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Saturday, April 2, 2011

The Importance of Alfalfa

Alfalfa, called the "Queen of the Forages," is the fourth most widely grown crop in the United States behind corn, wheat and soybeans and double the cotton acreage. Although there is no published value for alfalfa hay the estimated value is $8.1 billion. There are 23.6 million acres of alfalfa cut for hay with an average yield of 3.35 tons per acre. The estimated value of alfalfa hay is $102.50 per ton. Alfalfa meal and cubes are exported to other countries with a value of $49.4 million to the U.S. economy. Alfalfa is sometimes grown in mixtures with forage grasses and other legumes. The acreage of all hay harvested including alfalfa per year is 60.8 million with an estimated value of $13.4 billion. When the value of alfalfa as a mixture with other forages is considered the acreage and value of hay is approximately equal to wheat and soybeans.

Alfalfa seed is primarily grown in the northwestern areas of the U.S. primarily in the states of California, Idaho, Nevada, Oregon, Wyoming, and Washington. The approximate yield of alfalfa seed in 1999 for the U.S. is 115 million pounds, with average price of $190 per 100 pounds of seed, thus the estimated value of alfalfa seed is $218.5 million. A fringe benefit to the production of alfalfa seed is the production of honey from bees. In the U.S., $147.7 million dollars worth of honey is produced each year.

Alfalfa is also important due to its high biomass production. The record yield of one acre of alfalfa is 10 tons/acre (22 Mg/ha) without irrigation and 24 tons/acre (54Mg/ha) with irrigation. Alfalfa is a widely adapted crop, energy-efficient and an important source of biological nitrogen fixation. The average acre of alfalfa will fix about 200 kg of nitrogen per year, thus reducing the need to apply expensive nitrogen fertilizers.

One of the most important characteristics of alfalfa is it's high nutritional quality as animal feed. Alfalfa contains between 15 to 22% crude protein as well as an excellent source of vitamins and minerals. Specifically, alfalfa contains vitamins A, D, E, K, U, C, B1, B2, B6, B12, Niacin, Panthothanic acid, Inocitole, Biotin, and Folic acid. Alfalfa also contains the following minerals: Phosphorus, Calcium, Potassium, Sodium, Chlorine, Sulfur, Magnesium, Copper, Manganese, Iron, Cobalt, Boron, and Molybdenum and trace elements such as Nickel, Lead, Strontium and Palladium. Alfalfa is also directly consumed by humans in the form of alfalfa sprouts. According to the International Sprout Growers there are approximately $250 million dollars worth of sprouts sold in North America. Alfalfa juice is used in some health food products.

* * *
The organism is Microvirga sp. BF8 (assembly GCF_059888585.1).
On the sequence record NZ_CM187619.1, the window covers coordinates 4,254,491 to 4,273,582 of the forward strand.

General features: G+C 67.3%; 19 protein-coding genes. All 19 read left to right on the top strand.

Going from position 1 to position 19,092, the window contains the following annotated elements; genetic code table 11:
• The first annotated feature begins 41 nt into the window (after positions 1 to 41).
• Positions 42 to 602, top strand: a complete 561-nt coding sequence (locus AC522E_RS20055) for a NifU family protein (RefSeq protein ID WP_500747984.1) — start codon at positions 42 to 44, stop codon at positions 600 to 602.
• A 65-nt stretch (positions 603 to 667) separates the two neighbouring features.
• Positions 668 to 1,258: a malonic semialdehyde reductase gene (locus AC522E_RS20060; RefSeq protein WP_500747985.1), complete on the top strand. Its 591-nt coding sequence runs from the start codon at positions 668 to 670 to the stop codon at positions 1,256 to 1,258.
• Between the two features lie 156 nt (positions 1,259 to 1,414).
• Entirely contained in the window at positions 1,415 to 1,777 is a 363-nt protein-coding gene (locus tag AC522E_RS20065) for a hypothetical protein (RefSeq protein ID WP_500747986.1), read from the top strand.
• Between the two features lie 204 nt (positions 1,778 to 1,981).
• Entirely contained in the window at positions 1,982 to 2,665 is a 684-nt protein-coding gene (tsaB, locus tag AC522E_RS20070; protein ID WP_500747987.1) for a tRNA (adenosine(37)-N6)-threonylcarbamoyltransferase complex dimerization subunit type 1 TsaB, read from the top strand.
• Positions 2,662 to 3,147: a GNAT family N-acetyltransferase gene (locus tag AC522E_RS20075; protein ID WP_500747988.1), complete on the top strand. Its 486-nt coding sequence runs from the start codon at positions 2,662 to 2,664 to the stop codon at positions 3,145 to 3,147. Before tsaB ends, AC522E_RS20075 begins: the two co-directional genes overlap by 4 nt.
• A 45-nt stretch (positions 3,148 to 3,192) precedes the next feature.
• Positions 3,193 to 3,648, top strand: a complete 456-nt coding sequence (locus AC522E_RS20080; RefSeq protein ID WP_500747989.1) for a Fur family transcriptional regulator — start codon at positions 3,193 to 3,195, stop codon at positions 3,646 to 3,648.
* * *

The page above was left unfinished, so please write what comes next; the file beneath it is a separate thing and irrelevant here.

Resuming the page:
Alfalfa hay is used primarily as animal feed for dairy cows but also for horses, beef cattle, sheep, chickens, turkeys and other farm animals. The value of milk, meat, wool and all other animal products is $132 billion, thus the total value of animal products plus the value of hay reach the $145 billion level. This far exceeds the combined value of all other high value crops.

In addition to the traditional uses of alfalfa as an animal feed, alfalfa is beginning to be used as a bio-fuel for the production of electricity, bioremediation of soils with high levels of nitrogen, and as a factory for the production of industrial enzymes such as lignin peroxidase, alpha-amylase, cellulase, and phytase.

An excellent resource of information on alfalfa is the monograph entitled: Alfalfa and Alfalfa Improvement, edited by A.A. Hanson, D. K. Barnes and R.R. Hill, Jr. and published by The American Society of Agronomy, Monograph number 29, published in 1988. ISBN 0-89118-094-X

The statistics which are used were obtained from the 1998 USDA Agriculture Statistics at the website

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